Jude's trajectory through the story sheds light on the ambivalent and conflicting roles of organized religion in his life. Jude, from his origins in Marygreen, always found religion to be the endgame of an otherwise troublesome and uninteresting life. But, as seen through his systematic exclusion from the University of Christminster, Jude's dream of entering the church would prove to be unattainable, leaving him to pursue other, less fulfilling interests. A similar track can be seen in Hardy's treatment of the traditional institution of marriage. From the original pairing of Arabella and Jude to their eventual reunion, Hardy depicts marriage as an oppressive social necessity, propelling the characters into a downward spiral of unhappiness.

Although Hardy claimed that "no book he had ever written contained less of his own life", contemporary reviewers found several parallels between the themes of the novel and Hardy's life as a working-class man of letters.[6] The unhappy marriages, the religious and philosophical questioning, and the social problems dealt with in Jude the Obscure appear in many other Hardy novels, as well as in Hardy's life. The struggle against fixed class boundaries is an important link between the novel and Hardy's life, especially concerning higher education and the working class. Although Jude wishes to attend the university at Christminster, he cannot afford the costs involved in studying for a degree, and he lacks the rigorous training necessary to qualify for a fellowship. He is therefore prevented from gaining economic mobility and getting out of the working class. This theme of unattainable education was personal for Hardy since he, like Jude, had not been able to afford to study for a degree at Oxford or Cambridge, in spite of his early interest in scholarship and the classics. Several specific details about Jude's self-directed studies actually appear in Hardy's autobiography, including late-night Latin readings while working full-time as a stonemason and then as an architect.[7] However, unlike Jude, Hardy's mother was well-read, and she educated Thomas until he went to his first school at Bockhampton at age eight, and he attended school in Dorchester, where he learned Latin and demonstrated academic potential, until he became an apprentice at 16.[8]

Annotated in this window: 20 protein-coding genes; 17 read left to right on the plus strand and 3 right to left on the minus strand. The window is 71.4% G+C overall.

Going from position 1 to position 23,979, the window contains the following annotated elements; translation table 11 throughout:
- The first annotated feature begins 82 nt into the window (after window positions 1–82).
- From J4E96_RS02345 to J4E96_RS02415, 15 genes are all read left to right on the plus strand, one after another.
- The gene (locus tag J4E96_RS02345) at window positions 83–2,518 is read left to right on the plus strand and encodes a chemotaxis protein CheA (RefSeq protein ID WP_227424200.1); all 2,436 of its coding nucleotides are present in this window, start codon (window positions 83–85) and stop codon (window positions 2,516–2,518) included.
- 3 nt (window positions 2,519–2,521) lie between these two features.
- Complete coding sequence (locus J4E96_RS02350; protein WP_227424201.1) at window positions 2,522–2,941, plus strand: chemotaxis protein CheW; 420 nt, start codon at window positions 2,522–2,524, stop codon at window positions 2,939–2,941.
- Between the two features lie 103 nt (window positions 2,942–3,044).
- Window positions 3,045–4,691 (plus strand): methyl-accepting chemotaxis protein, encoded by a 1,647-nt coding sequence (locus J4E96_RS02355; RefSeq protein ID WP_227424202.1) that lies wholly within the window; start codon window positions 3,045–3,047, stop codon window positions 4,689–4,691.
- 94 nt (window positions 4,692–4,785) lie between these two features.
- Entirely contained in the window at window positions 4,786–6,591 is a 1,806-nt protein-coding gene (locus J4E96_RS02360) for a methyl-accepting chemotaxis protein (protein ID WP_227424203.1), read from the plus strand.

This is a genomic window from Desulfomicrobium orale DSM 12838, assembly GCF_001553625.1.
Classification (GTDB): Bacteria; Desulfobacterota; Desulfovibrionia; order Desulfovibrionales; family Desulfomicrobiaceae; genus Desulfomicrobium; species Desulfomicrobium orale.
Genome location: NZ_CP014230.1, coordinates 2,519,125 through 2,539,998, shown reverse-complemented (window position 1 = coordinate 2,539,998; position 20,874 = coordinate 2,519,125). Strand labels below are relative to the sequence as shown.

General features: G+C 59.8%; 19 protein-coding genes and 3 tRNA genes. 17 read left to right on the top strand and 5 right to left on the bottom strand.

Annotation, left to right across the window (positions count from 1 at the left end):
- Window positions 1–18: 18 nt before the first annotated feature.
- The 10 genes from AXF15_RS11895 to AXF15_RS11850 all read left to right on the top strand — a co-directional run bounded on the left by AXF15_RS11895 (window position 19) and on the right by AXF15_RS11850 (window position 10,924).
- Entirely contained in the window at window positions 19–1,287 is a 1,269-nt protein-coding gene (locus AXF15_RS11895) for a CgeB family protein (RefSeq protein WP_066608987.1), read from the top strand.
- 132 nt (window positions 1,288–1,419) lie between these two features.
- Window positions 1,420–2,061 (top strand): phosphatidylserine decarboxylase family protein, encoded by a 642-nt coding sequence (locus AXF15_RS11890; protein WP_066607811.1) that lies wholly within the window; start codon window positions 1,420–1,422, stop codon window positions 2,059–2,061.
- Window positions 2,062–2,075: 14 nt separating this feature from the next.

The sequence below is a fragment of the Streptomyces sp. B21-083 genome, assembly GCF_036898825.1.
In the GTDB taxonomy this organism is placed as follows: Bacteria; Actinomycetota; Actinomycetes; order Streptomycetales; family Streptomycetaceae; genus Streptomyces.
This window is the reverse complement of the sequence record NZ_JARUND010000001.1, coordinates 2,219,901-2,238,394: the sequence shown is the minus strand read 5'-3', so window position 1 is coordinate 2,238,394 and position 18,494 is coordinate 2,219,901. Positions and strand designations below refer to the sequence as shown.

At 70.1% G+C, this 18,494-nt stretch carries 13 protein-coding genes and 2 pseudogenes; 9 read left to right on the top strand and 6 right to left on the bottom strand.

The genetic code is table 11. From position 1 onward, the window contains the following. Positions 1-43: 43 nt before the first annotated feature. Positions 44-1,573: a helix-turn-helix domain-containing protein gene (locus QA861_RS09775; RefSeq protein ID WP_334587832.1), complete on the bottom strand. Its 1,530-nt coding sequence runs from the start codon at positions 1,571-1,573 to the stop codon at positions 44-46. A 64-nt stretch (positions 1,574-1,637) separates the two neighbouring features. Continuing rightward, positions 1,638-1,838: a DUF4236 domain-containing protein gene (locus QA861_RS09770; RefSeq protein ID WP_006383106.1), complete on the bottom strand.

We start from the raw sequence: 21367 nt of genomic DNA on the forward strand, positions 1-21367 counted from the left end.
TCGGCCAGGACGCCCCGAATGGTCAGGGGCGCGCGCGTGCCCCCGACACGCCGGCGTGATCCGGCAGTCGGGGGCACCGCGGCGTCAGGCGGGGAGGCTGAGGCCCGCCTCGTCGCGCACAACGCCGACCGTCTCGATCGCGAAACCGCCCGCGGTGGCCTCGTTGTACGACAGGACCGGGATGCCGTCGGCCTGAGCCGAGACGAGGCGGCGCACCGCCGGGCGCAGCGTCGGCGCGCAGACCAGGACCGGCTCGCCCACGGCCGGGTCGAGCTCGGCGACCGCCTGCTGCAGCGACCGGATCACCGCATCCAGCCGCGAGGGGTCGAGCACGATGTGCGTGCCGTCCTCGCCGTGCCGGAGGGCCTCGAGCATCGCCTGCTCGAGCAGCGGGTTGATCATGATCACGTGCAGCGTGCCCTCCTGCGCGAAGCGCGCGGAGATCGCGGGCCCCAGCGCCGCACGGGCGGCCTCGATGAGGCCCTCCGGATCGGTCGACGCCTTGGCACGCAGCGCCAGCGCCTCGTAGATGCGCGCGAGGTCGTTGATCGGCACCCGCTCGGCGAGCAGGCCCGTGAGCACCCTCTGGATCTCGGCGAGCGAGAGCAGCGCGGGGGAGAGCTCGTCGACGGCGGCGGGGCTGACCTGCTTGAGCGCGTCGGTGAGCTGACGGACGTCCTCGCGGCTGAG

Another parallel between the book's characters and themes and Hardy's actual life experience occurs when Sue becomes obsessed with religion after previously having been indifferent and even hostile towards it. Like Sue Bridehead, Hardy's first wife, Emma, went from being free-spirited and fairly indifferent to religion in her youth to becoming obsessively religious as she got older. Since Hardy was always highly critical of organised religion, as Emma became more and more religious, their differing views led to a great deal of tension in their marriage, and this tension was a major factor leading to their increased alienation from one another.